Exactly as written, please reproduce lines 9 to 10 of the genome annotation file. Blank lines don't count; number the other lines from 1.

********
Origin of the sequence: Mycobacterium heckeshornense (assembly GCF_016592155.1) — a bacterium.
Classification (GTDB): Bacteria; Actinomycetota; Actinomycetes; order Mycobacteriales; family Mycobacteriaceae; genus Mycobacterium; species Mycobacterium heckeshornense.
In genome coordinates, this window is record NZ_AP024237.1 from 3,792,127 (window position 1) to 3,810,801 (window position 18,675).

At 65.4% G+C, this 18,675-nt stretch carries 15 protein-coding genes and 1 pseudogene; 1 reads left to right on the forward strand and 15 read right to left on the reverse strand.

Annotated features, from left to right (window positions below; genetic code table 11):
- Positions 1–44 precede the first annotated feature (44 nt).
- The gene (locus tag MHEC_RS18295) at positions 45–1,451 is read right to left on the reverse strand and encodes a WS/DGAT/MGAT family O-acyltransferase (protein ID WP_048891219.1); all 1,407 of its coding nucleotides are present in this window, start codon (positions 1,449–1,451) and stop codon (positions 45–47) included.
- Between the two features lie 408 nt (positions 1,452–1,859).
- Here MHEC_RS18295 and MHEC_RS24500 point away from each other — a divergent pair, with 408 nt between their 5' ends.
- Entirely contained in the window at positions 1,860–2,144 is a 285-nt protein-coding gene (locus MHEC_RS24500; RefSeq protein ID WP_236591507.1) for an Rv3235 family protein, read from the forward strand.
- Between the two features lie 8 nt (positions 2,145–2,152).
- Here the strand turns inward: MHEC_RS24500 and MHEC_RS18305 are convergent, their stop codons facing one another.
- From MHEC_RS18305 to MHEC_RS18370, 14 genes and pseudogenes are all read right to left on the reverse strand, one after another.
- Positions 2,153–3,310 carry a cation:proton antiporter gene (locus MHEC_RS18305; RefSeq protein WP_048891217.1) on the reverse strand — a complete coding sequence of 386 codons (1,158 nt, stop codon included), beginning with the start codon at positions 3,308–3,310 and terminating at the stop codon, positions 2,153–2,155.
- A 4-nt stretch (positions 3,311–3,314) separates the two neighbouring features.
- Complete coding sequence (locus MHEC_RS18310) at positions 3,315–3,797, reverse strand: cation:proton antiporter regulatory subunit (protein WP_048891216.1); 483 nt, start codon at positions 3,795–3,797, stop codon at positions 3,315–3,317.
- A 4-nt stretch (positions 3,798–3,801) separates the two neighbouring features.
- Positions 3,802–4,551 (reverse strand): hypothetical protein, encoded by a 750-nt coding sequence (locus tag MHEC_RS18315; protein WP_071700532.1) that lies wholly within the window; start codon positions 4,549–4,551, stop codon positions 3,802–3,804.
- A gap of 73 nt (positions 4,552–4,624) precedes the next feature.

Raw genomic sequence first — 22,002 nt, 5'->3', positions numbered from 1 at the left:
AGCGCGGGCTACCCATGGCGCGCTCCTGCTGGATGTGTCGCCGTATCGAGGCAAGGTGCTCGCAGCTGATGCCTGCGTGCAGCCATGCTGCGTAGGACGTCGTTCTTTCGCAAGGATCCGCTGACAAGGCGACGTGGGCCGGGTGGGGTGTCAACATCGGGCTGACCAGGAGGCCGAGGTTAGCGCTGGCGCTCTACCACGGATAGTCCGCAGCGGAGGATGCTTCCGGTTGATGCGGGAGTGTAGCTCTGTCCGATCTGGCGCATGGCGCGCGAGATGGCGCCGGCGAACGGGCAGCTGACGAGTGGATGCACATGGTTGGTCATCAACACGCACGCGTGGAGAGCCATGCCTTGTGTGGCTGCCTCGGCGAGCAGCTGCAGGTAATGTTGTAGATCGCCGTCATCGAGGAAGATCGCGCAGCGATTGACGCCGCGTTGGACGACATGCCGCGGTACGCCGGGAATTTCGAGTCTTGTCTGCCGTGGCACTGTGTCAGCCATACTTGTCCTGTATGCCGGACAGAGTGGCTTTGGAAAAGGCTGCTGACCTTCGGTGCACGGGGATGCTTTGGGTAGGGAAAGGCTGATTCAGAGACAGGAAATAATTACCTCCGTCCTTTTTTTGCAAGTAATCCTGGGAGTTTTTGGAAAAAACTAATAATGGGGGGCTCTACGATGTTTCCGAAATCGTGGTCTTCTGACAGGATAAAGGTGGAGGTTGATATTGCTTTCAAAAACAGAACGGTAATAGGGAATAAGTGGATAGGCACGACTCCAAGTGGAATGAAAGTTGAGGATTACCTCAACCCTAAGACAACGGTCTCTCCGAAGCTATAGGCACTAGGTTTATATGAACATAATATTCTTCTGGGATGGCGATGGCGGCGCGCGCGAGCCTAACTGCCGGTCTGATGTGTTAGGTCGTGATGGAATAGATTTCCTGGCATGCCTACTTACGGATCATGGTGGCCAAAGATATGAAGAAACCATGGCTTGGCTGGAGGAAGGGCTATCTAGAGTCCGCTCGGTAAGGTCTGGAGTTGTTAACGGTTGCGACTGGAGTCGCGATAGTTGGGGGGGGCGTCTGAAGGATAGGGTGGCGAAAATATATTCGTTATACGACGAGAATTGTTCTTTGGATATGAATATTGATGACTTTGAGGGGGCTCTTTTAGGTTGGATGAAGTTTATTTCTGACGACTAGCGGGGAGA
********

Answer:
- Here MHEC_RS18295 and MHEC_RS24500 point away from each other — a divergent pair, with 408 nt between their 5' ends.
- Entirely contained in the window at positions 1,860–2,144 is a 285-nt protein-coding gene (locus MHEC_RS24500; RefSeq protein ID WP_236591507.1) for an Rv3235 family protein, read from the forward strand.